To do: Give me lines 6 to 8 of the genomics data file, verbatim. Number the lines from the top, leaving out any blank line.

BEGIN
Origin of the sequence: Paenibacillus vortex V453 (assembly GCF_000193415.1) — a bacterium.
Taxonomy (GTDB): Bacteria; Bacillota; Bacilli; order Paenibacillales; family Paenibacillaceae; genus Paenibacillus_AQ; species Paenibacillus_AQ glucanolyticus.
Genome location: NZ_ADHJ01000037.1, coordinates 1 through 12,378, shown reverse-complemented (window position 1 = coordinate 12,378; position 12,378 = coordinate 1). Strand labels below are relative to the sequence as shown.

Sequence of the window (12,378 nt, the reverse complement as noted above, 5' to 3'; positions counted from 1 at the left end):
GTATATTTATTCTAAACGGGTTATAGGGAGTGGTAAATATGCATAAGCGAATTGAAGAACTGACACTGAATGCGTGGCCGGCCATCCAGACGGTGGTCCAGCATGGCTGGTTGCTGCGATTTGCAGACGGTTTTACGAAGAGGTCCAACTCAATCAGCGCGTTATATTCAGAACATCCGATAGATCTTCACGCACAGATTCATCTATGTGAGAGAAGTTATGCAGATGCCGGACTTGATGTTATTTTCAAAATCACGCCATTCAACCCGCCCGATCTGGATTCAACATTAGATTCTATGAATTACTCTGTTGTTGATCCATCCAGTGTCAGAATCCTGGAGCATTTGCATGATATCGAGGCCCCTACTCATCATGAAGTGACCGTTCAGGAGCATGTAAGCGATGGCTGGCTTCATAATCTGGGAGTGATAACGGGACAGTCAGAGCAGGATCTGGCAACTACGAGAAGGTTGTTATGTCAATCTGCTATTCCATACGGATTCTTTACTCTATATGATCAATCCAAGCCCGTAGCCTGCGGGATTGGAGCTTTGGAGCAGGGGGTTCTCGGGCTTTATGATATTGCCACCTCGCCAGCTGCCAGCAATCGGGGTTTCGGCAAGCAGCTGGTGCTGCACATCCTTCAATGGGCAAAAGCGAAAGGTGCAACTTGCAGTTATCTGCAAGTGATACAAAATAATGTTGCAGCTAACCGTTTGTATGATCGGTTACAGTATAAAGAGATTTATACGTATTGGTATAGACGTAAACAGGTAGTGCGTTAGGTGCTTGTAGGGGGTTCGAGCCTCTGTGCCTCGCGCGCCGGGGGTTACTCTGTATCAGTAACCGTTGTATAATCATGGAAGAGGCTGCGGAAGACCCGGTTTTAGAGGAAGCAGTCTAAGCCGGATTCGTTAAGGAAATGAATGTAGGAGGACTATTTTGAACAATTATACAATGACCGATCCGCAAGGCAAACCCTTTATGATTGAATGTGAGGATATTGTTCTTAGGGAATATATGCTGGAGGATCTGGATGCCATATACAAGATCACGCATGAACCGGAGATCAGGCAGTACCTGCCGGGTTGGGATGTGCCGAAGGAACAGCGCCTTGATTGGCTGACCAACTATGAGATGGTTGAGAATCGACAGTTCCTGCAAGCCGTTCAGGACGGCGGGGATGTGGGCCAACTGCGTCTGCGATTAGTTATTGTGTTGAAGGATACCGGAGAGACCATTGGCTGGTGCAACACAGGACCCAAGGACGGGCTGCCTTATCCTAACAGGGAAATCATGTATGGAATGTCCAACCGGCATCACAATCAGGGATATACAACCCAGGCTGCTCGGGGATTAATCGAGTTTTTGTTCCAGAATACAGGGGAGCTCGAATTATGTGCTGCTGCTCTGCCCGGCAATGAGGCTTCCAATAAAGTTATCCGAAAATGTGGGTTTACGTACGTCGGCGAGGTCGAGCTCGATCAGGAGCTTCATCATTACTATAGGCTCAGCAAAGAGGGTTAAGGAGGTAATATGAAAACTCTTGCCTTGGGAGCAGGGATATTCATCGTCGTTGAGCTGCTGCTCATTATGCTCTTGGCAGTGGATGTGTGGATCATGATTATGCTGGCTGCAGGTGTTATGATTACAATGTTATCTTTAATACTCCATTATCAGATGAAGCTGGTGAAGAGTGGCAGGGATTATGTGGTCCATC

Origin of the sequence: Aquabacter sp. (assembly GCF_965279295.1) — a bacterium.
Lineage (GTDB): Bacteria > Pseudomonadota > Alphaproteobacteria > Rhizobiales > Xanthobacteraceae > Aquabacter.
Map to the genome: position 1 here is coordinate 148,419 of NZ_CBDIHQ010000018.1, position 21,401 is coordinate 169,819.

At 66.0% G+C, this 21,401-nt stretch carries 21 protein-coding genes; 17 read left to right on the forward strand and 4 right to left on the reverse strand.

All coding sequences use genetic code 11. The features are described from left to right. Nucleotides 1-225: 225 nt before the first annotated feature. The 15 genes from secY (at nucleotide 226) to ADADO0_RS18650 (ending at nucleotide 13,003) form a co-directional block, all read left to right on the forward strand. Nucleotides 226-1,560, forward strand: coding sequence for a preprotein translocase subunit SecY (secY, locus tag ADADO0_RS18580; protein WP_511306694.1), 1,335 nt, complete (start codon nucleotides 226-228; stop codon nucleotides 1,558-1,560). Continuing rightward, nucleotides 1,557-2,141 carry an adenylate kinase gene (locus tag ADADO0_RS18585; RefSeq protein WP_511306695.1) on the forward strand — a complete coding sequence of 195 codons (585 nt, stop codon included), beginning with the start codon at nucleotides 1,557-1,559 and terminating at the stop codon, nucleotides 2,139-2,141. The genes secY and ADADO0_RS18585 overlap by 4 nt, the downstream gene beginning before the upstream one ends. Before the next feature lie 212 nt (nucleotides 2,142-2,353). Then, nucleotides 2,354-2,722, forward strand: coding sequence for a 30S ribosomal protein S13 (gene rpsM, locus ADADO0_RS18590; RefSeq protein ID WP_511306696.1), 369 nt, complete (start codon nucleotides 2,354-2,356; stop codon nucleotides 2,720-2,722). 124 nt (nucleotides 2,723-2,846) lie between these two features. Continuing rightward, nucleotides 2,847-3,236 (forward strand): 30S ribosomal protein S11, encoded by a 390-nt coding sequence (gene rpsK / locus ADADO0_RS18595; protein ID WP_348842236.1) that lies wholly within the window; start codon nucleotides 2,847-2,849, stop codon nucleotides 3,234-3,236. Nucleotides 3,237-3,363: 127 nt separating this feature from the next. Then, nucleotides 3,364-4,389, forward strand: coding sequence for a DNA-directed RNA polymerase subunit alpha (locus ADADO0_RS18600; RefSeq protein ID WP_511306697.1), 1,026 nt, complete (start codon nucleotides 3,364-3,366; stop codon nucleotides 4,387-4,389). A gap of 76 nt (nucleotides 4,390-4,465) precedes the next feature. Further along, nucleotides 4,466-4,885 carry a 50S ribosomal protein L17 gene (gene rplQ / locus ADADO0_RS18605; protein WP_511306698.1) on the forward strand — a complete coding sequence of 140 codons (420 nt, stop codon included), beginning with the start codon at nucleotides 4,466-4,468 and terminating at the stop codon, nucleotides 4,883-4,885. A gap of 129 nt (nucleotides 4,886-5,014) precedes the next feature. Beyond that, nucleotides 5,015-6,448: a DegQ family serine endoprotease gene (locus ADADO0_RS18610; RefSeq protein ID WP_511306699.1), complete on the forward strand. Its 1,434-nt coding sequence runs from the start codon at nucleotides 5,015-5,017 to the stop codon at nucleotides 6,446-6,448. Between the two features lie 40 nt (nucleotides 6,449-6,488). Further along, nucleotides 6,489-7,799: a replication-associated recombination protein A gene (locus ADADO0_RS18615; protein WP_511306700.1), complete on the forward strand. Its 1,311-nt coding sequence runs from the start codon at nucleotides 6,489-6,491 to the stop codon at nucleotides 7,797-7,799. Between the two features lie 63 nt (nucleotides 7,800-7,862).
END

Origin of the sequence: Aquabacter sp. (assembly GCF_965279295.1) — a bacterium.
Lineage (GTDB): Bacteria > Pseudomonadota > Alphaproteobacteria > Rhizobiales > Xanthobacteraceae > Aquabacter.
Map to the genome: position 1 here is coordinate 148,419 of NZ_CBDIHQ010000018.1, position 21,401 is coordinate 169,819.